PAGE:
The 19th annual Railroadiana Show and Sale was held Saturday at the Arkansas Railroad Museum. An assortment of railroad memorabilia filled the approximately 70,000 square feet of floor space, and the family-friendly event attracted train enthusiasts from near and far.

The 19th annual Railroadiana Show and Sale was held Saturday at the Arkansas Railroad Museum. An assortment of railroad memorabilia filled the approximately 70,000 square feet of floor space, and the family-friendly event attracted train enthusiasts from near and far.


Elizabeth Gaines, a volunteer and one of many facilitators for the event, said the day was "all about trains and having fun.


"It’s just a bunch of men being little boys," Gaines said.


Attractions for the day included model trains with track accessories, modular layouts by railroad clubs, a miniature circus, clothing items, books, door prizes, and real locomotives to explore—including the famous Cotton Belt Steam Locomotive No. 819 that was built in Pine Bluff.


Robert McClanahan — who was assistant superintendent of the railroad when a small group of businessmen got the idea to restore the locomotive — and a close friend and former railroad co-worker, Bob Abbott, fondly remembered the project.


"At first, all they planned to do was restore it cosmetically," McClanahan said of the once forsaken locomotive. "But then they wanted to put the steam back in it."


McClanahan, who began his railroad career during World War II, said he was all in favor of the work, which he said took about two and a half years to finish.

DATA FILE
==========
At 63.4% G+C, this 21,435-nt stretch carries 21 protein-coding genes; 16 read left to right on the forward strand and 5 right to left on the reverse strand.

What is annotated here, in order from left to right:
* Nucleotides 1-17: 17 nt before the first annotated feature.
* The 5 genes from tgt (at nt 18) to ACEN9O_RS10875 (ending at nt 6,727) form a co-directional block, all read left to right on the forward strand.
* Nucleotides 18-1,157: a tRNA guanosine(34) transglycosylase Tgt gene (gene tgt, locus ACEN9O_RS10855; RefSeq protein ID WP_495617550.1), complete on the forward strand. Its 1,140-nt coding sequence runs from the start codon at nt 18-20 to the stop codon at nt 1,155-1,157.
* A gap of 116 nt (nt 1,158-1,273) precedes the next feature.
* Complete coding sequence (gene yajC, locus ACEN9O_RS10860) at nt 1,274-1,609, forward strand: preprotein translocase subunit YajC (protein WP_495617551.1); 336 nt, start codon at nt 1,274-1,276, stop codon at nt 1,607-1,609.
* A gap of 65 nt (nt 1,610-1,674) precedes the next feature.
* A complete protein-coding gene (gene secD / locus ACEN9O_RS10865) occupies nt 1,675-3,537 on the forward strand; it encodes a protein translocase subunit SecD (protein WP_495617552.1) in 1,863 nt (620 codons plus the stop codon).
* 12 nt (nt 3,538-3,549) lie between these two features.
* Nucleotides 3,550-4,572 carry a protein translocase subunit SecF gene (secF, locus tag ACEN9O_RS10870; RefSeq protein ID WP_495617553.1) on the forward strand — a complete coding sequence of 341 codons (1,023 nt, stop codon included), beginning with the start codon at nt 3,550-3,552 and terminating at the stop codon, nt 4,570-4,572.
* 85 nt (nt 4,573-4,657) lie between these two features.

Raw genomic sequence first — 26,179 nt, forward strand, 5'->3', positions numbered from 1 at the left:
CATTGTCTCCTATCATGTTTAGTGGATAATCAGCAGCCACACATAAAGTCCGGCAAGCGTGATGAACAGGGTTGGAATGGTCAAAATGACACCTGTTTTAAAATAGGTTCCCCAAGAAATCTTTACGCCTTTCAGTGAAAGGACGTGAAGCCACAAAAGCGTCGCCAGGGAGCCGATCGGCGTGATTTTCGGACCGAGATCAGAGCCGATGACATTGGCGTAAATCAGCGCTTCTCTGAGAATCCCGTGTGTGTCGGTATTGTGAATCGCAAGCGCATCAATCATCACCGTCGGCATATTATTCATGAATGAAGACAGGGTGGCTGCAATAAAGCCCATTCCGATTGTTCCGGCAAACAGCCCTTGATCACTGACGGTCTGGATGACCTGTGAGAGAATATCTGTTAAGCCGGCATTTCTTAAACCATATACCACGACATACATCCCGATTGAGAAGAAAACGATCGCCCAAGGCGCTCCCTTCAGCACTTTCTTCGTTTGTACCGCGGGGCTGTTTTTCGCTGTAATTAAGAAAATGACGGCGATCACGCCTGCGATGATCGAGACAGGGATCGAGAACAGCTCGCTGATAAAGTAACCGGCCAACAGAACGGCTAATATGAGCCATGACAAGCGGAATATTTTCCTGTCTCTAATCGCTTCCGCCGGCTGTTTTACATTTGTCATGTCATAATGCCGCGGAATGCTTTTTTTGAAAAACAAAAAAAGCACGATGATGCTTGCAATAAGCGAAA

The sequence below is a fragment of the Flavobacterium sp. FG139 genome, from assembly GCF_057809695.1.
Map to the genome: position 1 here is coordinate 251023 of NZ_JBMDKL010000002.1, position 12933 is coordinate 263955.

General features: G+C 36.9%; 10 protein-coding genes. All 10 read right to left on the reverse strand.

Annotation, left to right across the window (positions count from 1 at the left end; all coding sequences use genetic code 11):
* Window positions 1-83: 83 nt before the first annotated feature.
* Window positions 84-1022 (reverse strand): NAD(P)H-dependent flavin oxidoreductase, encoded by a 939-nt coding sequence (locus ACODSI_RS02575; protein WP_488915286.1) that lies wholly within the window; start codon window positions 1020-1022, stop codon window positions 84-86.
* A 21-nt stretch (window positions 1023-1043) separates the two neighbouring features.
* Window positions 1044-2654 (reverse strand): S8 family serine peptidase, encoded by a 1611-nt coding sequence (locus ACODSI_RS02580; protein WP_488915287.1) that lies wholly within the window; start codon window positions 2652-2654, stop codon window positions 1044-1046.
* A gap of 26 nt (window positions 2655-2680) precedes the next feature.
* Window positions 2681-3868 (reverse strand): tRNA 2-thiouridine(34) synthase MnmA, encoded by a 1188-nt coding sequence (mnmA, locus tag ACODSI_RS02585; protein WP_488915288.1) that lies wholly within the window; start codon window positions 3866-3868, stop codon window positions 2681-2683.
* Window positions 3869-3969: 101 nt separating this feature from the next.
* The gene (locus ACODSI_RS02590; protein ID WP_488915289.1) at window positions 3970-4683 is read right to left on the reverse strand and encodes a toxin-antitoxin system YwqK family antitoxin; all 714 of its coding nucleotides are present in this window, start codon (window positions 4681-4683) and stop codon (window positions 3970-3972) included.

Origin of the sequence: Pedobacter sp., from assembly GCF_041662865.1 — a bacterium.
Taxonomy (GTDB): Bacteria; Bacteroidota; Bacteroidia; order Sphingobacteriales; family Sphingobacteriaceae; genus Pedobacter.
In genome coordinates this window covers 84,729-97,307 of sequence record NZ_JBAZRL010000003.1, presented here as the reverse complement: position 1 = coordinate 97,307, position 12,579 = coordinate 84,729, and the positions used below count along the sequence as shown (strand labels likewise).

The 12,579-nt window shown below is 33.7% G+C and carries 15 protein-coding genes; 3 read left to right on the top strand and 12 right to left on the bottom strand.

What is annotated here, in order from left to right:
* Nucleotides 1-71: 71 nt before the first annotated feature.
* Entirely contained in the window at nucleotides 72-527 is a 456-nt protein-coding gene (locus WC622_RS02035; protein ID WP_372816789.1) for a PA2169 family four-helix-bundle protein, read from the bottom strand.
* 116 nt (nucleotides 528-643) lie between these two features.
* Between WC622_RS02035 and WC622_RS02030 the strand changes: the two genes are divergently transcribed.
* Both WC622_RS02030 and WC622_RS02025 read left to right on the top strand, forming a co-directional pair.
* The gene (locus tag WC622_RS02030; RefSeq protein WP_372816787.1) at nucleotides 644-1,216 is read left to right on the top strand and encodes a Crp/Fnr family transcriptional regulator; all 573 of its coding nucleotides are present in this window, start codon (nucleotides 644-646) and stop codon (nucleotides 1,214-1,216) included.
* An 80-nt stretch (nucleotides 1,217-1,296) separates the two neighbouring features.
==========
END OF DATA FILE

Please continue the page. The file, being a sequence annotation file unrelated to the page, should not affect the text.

"They spent a lot of money rebuilding the 819," Abbott said. "The railroad had a shop over there and they borrowed tools and equipment and a lot of stuff to work on the 819."


Abbott insists the project would not have been as successful without Clanahan, who retired in 1988.


"Even after he retired he was still the one in charge of the 819." Abbott said.


After the 819 got its steam back, McClanahan said, the locomotive did an annual excursion that was open to the public.


"You should have seen the people," Abbott said. "The streets were just loaded with people to watch that train go by. It was unbelievable."


McClanahan said the 819’s last trip was to Tyler, Texas, in 1993.


"Trains are nostalgic," Bill Bertch said about people’s fascination with trains. Bertch is a first-time vendor at Railroadiana and owner of a hobby shop in Ashville, Ala.


A former railroad man, Bertch said his family has been captivated with trains for four generations. His great-grandfather was a section foreman, his grandfather an engineer; his father a train dispatcher and he was a switch tour operator before retiring.


"There was a time when that was the only way to travel," Bertch said. "Back then everybody had a Lionel train, or knew someone who did. Of course that was way before the fancy computer games."


Bertch’s collectables consisted of model locomotives, locks and kerosene lanterns that were used by the railroad crews for signaling.


Explaining how the lanterns were used he said, "The white globes were for high-balling (signaling the train to go); the yellow globes for caution, the blue signaled the train to pick up an order along the route and the red lantern signaled stop."


Bertch said his lanterns were between 40 and 75 years old.


Shawn Caleb took his position representing the younger generation of train lovers at one of the model train station displays. The 12-year-old from Russellville said coming to the railroad museum is one of his favorite things to do. In fact, he has been around so much, according to his father, that he is trusted to oversee the display without supervision.


"I’ve been doing this for three years now," Shawn said as he attentively arranged and dusted the display." I don’t know… I just love it."


The Arkansas Railroad Museum is operated by the Cotton Belt Rail Historical Society Inc. For more information, call 870-535-8819.